We all get emotionally attached to the important things that go on in our lives and it's natural to get down in the dumps when things don't go the way we planned. Sometimes we might be overwhelmed with a family issue, a relationship breakdown or the devastation of a death, divorce or serious illness.
What many experts agree on is the fact that you shouldn't have to pretend things are okay when they're not. But you shouldn't make things worse than they already are.
Lisa Messenger, CEO of the Collective Hub, wrote a book about using the challenging times of your life to strike at breakthroughs in other areas of your life. She told The Huffington Post Australia getting back in the game when you're down in the dumps is all a matter of being able to use the tools available to you, to overcome adversity
"In business and life, we all have things that come at us every single day that are beyond our control," Messenger said.
"What I've learnt is that when tough times come, it's normally the catalyst for something extraordinary. Use your hard times to pivot yourself into something extraordinary because that's where the gold is."
Sometimes it's a matter of judging whether it's okay to wear your heart on your sleeve or whether you should let your work colleagues know that you're down in the dumps.
"I am all about being authentic, and being true to who you are. Over the years I've developed a learned confidence that it is okay being me. It's different in every circumstance... but it's also about the courage to communicate what you are going through," Messenger said.
"If you're going through something difficult, it's nice to humanise that for your work colleagues so they have a sense of understanding. You also need a sense of boundaries so that you're not burdening people with things that you should leave at home."
For many of us, burying our problems under an enormous workload is a temporary fix on the road to healing from heartache or whatever issue has you feeling low. Business and leadership expert Rowdy McLean told Huffpost Australia it's not a good idea to make your workmates, family or friends believe everything is okay, when you are struggling.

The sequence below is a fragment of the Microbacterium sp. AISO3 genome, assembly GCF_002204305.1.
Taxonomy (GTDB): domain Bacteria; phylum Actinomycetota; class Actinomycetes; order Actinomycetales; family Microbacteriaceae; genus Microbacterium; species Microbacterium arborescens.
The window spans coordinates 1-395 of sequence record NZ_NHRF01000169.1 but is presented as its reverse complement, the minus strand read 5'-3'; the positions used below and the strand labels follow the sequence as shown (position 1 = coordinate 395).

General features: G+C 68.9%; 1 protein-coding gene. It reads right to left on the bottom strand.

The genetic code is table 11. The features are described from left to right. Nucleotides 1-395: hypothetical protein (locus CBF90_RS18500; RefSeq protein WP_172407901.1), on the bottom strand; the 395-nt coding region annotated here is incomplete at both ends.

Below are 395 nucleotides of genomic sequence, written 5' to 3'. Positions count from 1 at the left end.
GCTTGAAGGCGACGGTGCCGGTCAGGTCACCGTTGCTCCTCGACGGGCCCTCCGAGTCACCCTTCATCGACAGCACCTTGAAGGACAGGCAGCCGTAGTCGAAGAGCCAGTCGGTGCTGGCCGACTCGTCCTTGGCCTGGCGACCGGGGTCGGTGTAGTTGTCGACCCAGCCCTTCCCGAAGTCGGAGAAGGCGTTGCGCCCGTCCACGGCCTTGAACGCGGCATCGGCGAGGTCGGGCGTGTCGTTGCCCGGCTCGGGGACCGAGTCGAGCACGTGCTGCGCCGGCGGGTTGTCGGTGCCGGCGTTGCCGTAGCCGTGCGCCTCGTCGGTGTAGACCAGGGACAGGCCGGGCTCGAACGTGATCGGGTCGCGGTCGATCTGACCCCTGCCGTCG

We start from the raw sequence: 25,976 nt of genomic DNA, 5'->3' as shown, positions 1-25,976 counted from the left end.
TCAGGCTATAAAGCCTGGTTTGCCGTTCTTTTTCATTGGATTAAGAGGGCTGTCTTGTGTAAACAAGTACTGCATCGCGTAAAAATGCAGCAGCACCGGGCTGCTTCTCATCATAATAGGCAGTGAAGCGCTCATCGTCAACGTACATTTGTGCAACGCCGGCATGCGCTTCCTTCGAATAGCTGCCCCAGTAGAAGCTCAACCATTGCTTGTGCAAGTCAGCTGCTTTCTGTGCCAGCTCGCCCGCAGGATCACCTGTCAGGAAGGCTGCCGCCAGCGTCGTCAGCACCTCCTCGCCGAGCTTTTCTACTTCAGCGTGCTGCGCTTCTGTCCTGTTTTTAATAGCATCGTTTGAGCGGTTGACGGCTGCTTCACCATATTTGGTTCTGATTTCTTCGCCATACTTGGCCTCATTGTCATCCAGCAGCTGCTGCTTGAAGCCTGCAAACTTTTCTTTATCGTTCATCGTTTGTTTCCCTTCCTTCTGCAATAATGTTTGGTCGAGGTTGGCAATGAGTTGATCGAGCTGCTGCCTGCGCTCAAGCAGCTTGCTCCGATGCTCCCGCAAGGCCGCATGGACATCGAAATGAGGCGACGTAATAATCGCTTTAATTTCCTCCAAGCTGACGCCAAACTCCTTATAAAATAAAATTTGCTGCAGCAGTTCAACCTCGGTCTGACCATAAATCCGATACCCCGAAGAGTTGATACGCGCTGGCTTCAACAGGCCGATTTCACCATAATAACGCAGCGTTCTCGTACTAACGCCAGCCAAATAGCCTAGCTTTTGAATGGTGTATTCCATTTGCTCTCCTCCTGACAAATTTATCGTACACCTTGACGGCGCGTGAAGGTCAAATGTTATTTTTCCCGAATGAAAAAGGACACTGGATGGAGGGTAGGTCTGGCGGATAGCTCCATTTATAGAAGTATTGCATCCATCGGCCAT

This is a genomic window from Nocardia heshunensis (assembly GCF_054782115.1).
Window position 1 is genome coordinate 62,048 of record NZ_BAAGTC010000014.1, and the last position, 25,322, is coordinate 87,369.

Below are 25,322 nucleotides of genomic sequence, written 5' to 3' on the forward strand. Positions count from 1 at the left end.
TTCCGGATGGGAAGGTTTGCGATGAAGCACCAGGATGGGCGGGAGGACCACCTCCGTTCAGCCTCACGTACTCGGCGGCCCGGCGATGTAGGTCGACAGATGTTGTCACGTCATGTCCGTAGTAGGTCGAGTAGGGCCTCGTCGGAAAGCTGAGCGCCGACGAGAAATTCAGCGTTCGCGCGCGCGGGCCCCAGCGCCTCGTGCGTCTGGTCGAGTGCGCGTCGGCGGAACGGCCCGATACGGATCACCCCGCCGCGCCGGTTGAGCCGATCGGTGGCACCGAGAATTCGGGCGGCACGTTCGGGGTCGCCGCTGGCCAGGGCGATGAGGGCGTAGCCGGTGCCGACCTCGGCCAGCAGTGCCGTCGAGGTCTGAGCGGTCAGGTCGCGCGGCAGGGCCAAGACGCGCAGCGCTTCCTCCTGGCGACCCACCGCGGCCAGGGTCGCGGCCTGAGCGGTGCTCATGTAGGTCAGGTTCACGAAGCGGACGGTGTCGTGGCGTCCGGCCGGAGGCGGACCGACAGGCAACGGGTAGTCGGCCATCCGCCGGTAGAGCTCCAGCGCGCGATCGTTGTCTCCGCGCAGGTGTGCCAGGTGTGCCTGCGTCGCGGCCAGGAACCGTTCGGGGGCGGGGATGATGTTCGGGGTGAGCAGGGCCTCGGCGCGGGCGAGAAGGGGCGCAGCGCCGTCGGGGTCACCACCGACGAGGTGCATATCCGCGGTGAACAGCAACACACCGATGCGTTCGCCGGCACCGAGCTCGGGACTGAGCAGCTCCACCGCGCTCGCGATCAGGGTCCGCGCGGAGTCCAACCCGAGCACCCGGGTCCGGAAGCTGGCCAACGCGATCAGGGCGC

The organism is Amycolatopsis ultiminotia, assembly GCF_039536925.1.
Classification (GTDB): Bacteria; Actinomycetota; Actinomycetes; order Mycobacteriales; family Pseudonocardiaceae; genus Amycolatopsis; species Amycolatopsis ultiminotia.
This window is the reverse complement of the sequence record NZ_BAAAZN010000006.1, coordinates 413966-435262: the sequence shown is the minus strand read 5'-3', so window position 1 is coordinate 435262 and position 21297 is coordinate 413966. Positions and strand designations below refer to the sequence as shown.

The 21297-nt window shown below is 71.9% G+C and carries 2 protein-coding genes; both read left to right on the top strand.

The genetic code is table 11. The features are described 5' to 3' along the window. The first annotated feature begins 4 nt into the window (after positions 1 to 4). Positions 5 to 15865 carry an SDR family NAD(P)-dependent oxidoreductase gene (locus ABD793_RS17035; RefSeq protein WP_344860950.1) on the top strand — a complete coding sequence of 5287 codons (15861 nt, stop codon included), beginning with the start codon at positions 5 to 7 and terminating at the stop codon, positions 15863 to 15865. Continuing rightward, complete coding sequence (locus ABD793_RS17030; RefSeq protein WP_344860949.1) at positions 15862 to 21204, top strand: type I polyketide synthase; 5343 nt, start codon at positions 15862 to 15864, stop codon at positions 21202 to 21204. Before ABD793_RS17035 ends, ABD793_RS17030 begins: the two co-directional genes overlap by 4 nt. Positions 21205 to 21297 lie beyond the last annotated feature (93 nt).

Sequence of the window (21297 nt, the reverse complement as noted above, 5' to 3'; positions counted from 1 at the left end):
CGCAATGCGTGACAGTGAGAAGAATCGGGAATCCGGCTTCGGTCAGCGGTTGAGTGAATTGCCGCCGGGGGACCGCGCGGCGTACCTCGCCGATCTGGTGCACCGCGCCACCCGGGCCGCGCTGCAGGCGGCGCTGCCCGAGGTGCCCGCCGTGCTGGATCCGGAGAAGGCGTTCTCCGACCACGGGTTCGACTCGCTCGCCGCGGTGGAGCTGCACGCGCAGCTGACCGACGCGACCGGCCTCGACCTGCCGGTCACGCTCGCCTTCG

"On the other hand, you shouldn't make out that things are worse than they are. Someone might come to work after being diagnosed with a disease and they try to make the best of it, while somebody else might have had a minor car accident and make a big drama of it. You need to be real on both perspectives," McLean said.
"You need to be able to manage what you can control, and there are always a lot of things in your control. Make sure you're influencing the things you have control over because that is a choice."
It's also important to remember there is a huge amount of information and support for people who need help. It's ultimately your decision if you want to do it the hard way (with no help) or the easier way (with help).
"Don't bury yourself in your work. There is no point ignoring the problem. You need to address the underlying issue, whether it's a relationship problem or a health problem," McLean said.
"We're all a bit soft. We don't like confrontation or tough conversations but I've learned they're never as difficult as they seem. Once you confront your problems or have a difficult conversation, you will feel a weight lift from your shoulders."
Messenger said communication is key. If you're not a good communicator, it might be time to learn some communication skills.
"There are a lot of different courses out there, as well as counselling. Listen to your true feelings in a way that works in your particular situation," Messenger said.
"The book Seven Habits of Highly Effective People was my first understanding of a paradigm shift. It's the idea that someone's behaviour might seem inappropriate, but if you understand where their anger was coming from, you'll realise that their behaviour was coming from a place of hurt. When you look behind the scenes you will see everything from a different perspective."
Lisa Messenger's Tips:
- Be true to whoever you are. Have the courage to communicate with work colleagues about what you are going through.
- Find a balance between sharing with your colleagues and not burdening them with your problems while you're at work.
- Get help when you need it. There is so much information and counselling available for you.
- Learn what tools you have that you can use to get through your difficult times.
- Learn what your triggers are so you can push forward, deal with your problems and, eventually, turn it all into a positive.
- Tough times are usually the catalyst for something extraordinary so use your hard time to create something extraordinary.